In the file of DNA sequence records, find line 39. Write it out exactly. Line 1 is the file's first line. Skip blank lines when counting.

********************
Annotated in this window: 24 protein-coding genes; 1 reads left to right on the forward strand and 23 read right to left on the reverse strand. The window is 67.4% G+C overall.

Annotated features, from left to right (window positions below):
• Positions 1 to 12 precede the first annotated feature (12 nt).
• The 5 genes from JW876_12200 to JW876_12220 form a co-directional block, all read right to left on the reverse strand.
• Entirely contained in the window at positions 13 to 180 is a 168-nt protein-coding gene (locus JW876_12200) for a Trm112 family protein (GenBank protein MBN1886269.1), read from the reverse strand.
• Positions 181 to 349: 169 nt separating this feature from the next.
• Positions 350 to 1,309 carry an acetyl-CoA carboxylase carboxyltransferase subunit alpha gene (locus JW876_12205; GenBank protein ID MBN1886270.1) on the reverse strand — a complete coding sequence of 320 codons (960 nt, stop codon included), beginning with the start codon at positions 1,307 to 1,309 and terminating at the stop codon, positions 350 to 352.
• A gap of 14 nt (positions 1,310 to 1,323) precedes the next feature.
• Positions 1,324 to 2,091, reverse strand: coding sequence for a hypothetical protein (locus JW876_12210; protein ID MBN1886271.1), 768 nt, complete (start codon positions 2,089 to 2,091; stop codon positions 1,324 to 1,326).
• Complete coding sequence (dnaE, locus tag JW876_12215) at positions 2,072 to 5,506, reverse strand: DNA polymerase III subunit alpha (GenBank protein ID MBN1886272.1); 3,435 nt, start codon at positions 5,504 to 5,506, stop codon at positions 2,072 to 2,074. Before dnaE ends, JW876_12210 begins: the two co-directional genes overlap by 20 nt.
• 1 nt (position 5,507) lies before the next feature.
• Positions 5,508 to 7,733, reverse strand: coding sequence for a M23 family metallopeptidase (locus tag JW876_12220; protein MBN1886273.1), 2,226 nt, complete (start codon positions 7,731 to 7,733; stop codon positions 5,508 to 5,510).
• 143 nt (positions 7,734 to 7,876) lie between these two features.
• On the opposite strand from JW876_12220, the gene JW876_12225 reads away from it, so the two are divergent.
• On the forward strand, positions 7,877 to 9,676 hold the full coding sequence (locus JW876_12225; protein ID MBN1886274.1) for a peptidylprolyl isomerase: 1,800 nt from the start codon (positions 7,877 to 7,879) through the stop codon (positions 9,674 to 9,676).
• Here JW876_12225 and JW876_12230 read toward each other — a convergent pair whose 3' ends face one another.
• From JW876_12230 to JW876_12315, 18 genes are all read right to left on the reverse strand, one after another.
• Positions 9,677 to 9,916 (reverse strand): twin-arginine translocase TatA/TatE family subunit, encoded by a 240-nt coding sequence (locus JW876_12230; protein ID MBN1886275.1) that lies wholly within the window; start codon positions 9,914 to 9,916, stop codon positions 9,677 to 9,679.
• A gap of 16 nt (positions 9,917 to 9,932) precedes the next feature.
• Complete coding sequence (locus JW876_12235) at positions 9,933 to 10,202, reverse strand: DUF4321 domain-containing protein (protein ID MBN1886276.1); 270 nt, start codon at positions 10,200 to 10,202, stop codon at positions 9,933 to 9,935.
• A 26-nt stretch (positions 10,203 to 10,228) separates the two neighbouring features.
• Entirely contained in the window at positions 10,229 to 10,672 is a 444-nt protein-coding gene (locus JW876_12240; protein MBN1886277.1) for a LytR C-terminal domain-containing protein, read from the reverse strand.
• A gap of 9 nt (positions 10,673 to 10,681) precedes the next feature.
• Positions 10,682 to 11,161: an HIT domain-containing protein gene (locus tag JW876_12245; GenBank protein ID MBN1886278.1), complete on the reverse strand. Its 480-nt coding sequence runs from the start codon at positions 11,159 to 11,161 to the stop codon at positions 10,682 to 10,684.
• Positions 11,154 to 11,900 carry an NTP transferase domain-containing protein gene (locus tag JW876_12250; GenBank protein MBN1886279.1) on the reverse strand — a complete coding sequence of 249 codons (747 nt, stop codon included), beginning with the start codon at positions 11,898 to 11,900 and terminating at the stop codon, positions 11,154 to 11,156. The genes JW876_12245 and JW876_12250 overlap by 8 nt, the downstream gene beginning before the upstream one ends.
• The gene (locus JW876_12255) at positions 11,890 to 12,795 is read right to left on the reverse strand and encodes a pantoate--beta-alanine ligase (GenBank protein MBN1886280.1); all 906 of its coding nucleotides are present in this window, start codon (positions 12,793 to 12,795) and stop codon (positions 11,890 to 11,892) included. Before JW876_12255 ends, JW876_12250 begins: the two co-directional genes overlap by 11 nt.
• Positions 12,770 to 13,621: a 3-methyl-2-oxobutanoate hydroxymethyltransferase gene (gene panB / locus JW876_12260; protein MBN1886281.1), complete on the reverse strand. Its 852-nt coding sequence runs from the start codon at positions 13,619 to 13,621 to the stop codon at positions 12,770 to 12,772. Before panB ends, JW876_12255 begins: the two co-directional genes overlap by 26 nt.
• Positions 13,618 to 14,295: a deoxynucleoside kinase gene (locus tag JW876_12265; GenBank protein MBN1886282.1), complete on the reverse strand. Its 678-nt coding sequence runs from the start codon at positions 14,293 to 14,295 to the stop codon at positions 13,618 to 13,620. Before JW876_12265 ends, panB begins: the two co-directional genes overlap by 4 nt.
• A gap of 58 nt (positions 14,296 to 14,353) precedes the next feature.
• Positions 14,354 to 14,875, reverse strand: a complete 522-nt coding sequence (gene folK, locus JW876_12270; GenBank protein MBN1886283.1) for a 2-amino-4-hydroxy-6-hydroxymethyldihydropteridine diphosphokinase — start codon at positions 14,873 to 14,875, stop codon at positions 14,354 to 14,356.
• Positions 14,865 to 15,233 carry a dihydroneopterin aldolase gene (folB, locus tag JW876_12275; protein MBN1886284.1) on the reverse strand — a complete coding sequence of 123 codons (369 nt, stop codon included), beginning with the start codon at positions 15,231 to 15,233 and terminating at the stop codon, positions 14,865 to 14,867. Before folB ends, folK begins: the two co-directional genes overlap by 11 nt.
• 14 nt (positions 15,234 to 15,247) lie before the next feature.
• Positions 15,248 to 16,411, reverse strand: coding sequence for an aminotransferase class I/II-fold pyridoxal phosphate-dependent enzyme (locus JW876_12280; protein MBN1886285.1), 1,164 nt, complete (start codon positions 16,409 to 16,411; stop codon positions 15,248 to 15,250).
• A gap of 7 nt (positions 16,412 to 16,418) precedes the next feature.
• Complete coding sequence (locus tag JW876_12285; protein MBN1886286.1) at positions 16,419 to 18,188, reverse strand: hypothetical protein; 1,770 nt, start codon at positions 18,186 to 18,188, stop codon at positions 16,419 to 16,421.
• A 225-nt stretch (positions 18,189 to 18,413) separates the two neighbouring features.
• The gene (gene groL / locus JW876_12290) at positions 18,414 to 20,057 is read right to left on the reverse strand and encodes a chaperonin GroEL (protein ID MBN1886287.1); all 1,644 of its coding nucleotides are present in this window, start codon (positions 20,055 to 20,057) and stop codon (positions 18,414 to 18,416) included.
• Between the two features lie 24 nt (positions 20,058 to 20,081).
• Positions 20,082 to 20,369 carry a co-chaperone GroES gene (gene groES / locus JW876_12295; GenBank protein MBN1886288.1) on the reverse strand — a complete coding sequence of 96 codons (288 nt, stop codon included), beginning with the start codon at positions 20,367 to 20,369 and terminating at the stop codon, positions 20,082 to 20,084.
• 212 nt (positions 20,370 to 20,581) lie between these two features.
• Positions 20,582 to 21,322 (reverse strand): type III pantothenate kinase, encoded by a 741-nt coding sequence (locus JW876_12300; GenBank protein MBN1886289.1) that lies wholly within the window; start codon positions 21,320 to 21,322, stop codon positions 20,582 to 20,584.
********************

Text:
• Positions 20,082 to 20,369 carry a co-chaperone GroES gene (gene groES / locus JW876_12295; GenBank protein MBN1886288.1) on the reverse strand — a complete coding sequence of 96 codons (288 nt, stop codon included), beginning with the start codon at positions 20,367 to 20,369 and terminating at the stop codon, positions 20,082 to 20,084.